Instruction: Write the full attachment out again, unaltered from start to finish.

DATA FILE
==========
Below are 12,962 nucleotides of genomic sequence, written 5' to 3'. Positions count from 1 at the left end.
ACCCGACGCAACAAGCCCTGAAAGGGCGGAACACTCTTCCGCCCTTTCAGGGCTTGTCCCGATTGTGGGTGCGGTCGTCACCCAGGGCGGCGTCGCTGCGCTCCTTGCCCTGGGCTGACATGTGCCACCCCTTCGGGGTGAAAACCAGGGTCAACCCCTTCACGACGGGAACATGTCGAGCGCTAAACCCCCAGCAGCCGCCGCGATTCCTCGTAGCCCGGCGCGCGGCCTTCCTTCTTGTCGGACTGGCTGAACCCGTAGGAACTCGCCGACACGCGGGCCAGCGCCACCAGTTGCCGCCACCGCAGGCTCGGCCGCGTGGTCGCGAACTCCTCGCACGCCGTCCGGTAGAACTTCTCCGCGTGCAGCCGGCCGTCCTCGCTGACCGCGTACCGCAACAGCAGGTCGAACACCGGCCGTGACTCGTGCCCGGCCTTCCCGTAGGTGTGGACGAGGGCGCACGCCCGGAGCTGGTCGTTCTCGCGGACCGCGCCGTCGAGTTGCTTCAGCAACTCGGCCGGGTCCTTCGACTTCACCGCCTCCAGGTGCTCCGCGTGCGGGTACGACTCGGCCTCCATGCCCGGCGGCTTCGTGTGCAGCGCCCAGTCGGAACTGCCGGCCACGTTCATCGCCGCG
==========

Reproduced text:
Below are 12,962 nucleotides of genomic sequence, written 5' to 3'. Positions count from 1 at the left end.
ACCCGACGCAACAAGCCCTGAAAGGGCGGAACACTCTTCCGCCCTTTCAGGGCTTGTCCCGATTGTGGGTGCGGTCGTCACCCAGGGCGGCGTCGCTGCGCTCCTTGCCCTGGGCTGACATGTGCCACCCCTTCGGGGTGAAAACCAGGGTCAACCCCTTCACGACGGGAACATGTCGAGCGCTAAACCCCCAGCAGCCGCCGCGATTCCTCGTAGCCCGGCGCGCGGCCTTCCTTCTTGTCGGACTGGCTGAACCCGTAGGAACTCGCCGACACGCGGGCCAGCGCCACCAGTTGCCGCCACCGCAGGCTCGGCCGCGTGGTCGCGAACTCCTCGCACGCCGTCCGGTAGAACTTCTCCGCGTGCAGCCGGCCGTCCTCGCTGACCGCGTACCGCAACAGCAGGTCGAACACCGGCCGTGACTCGTGCCCGGCCTTCCCGTAGGTGTGGACGAGGGCGCACGCCCGGAGCTGGTCGTTCTCGCGGACCGCGCCGTCGAGTTGCTTCAGCAACTCGGCCGGGTCCTTCGACTTCACCGCCTCCAGGTGCTCCGCGTGCGGGTACGACTCGGCCTCCATGCCCGGCGGCTTCGTGTGCAGCGCCCAGTCGGAACTGCCGGCCACGTTCATCGCCGCG